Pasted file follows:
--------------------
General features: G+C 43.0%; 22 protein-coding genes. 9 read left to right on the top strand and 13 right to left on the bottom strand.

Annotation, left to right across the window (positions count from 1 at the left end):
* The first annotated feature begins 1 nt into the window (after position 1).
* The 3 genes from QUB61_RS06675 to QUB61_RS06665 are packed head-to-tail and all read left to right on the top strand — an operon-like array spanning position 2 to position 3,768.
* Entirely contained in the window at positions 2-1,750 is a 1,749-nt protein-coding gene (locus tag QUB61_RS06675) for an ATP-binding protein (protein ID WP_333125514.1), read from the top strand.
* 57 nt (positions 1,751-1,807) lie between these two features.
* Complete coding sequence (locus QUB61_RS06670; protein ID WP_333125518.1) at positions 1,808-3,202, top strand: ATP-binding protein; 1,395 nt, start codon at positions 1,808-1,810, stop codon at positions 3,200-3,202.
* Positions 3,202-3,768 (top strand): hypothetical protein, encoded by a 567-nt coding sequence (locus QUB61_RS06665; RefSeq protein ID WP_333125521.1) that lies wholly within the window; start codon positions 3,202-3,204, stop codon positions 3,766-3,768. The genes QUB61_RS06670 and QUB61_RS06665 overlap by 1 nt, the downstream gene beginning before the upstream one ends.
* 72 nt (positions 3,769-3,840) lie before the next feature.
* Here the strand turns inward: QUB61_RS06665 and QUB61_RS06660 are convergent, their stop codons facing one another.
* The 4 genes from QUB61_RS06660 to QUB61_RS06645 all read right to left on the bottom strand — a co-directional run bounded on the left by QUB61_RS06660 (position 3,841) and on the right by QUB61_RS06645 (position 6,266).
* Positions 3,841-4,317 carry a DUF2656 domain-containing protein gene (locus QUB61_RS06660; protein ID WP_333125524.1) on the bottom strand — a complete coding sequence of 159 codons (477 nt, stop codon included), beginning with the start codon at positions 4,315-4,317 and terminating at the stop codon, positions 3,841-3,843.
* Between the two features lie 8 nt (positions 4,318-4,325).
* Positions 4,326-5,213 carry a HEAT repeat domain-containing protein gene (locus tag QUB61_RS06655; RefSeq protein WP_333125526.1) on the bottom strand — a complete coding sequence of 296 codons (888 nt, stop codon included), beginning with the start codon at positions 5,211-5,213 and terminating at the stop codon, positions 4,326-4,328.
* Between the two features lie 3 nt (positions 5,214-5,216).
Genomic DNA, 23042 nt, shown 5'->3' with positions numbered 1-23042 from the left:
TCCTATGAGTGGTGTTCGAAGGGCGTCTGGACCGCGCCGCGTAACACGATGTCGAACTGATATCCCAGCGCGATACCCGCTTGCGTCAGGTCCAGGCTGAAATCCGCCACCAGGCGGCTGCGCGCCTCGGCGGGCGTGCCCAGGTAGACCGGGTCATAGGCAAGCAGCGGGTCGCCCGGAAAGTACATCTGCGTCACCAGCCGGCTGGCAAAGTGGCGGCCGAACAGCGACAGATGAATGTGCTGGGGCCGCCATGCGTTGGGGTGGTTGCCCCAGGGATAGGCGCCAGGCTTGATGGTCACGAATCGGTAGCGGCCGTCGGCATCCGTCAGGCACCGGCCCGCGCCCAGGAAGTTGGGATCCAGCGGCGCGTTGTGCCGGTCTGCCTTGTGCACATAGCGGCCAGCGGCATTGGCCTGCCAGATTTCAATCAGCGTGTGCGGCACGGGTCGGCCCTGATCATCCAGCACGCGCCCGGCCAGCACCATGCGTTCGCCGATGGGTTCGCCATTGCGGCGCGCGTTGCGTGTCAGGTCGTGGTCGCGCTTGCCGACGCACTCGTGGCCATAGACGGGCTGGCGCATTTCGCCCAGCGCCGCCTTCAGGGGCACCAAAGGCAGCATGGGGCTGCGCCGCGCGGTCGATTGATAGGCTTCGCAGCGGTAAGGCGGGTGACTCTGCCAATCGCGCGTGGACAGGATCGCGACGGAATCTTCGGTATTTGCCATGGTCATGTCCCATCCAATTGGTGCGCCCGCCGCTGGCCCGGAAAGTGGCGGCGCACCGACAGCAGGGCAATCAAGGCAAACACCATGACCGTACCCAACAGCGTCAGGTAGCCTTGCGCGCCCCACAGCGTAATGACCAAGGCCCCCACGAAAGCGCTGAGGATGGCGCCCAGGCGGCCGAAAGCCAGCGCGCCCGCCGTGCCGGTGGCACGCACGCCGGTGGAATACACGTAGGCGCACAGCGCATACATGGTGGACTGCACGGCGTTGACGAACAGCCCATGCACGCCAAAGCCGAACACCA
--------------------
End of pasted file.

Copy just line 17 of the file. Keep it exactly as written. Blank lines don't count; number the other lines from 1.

TCCTATGAGTGGTGTTCGAAGGGCGTCTGGACCGCGCCGCGTAACACGATGTCGAACTGATATCCCAGCGCGATACCCGCTTGCGTCAGGTCCAGGCTGAAATCCGCCACCAGGCGGCTGCGCGCCTCGGCGGGCGTGCCCAGGTAGACCGGGTCATAGGCAAGCAGCGGGTCGCCCGGAAAGTACATCTGCGTCACCAGCCGGCTGGCAAAGTGGCGGCCGAACAGCGACAGATGAATGTGCTGGGGCCGCCATGCGTTGGGGTGGTTGCCCCAGGGATAGGCGCCAGGCTTGATGGTCACGAATCGGTAGCGGCCGTCGGCATCCGTCAGGCACCGGCCCGCGCCCAGGAAGTTGGGATCCAGCGGCGCGTTGTGCCGGTCTGCCTTGTGCACATAGCGGCCAGCGGCATTGGCCTGCCAGATTTCAATCAGCGTGTGCGGCACGGGTCGGCCCTGATCATCCAGCACGCGCCCGGCCAGCACCATGCGTTCGCCGATGGGTTCGCCATTGCGGCGCGCGTTGCGTGTCAGGTCGTGGTCGCGCTTGCCGACGCACTCGTGGCCATAGACGGGCTGGCGCATTTCGCCCAGCGCCGCCTTCAGGGGCACCAAAGGCAGCATGGGGCTGCGCCGCGCGGTCGATTGATAGGCTTCGCAGCGGTAAGGCGGGTGACTCTGCCAATCGCGCGTGGACAGGATCGCGACGGAATCTTCGGTATTTGCCATGGTCATGTCCCATCCAATTGGTGCGCCCGCCGCTGGCCCGGAAAGTGGCGGCGCACCGACAGCAGGGCAATCAAGGCAAACACCATGACCGTACCCAACAGCGTCAGGTAGCCTTGCGCGCCCCACAGCGTAATGACCAAGGCCCCCACGAAAGCGCTGAGGATGGCGCCCAGGCGGCCGAAAGCCAGCGCGCCCGCCGTGCCGGTGGCACGCACGCCGGTGGAATACACGTAGGCGCACAGCGCATACATGGTGGACTGCACGGCGTTGACGAACAGCCCATGCACGCCAAAGCCGAACACCA